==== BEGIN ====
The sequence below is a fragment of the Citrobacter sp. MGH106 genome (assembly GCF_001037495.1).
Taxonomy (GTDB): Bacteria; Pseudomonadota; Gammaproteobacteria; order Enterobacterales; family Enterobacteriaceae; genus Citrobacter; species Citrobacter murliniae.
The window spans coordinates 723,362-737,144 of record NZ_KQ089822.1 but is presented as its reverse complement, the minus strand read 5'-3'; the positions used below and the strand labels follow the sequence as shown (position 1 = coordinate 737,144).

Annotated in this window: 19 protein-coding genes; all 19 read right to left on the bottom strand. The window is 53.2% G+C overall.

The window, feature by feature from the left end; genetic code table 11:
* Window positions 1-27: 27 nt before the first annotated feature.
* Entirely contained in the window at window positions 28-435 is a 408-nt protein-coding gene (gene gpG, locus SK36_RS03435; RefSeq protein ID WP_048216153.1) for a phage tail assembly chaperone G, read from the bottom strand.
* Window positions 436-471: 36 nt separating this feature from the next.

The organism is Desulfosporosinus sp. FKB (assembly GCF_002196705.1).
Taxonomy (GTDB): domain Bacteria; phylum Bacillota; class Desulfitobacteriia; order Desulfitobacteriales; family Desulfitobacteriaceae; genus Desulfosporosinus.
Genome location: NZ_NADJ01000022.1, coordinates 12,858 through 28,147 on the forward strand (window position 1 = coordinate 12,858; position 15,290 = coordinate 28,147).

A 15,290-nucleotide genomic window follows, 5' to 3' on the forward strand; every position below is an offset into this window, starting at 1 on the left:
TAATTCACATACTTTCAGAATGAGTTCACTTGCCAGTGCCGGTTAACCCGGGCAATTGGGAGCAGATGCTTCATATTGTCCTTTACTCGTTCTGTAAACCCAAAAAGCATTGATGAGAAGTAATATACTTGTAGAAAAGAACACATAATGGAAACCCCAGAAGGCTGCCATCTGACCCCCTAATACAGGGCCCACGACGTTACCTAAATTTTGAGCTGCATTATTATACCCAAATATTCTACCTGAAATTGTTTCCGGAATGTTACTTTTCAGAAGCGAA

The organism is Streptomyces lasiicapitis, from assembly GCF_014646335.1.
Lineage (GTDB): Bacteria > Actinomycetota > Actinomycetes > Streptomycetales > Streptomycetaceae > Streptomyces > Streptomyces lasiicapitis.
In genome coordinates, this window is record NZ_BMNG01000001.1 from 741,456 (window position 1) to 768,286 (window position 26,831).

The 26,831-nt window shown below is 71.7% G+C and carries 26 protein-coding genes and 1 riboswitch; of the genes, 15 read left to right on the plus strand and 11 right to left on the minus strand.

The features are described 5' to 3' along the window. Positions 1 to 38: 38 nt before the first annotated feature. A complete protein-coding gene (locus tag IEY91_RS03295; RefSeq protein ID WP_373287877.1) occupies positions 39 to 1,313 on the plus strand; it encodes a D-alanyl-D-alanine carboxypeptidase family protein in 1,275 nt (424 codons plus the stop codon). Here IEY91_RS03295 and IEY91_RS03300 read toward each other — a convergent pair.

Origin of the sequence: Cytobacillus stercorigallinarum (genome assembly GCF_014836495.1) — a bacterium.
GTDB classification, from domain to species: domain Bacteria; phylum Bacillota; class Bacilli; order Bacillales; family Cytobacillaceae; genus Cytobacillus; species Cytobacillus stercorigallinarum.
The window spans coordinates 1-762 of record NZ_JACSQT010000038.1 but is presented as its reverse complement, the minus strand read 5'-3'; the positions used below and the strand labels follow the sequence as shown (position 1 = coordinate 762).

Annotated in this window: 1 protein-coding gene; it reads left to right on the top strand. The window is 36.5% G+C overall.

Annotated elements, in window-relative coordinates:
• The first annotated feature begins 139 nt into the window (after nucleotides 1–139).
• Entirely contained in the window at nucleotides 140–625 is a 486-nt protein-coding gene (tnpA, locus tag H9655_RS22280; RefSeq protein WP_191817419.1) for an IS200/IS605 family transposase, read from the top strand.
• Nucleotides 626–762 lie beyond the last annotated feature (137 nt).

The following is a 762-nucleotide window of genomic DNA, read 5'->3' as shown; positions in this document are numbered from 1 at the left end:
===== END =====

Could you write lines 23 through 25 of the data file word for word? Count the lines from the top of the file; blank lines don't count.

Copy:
Annotated elements, in window-relative coordinates:
• The first annotated feature begins 139 nt into the window (after nucleotides 1–139).
• Entirely contained in the window at nucleotides 140–625 is a 486-nt protein-coding gene (tnpA, locus tag H9655_RS22280; RefSeq protein WP_191817419.1) for an IS200/IS605 family transposase, read from the top strand.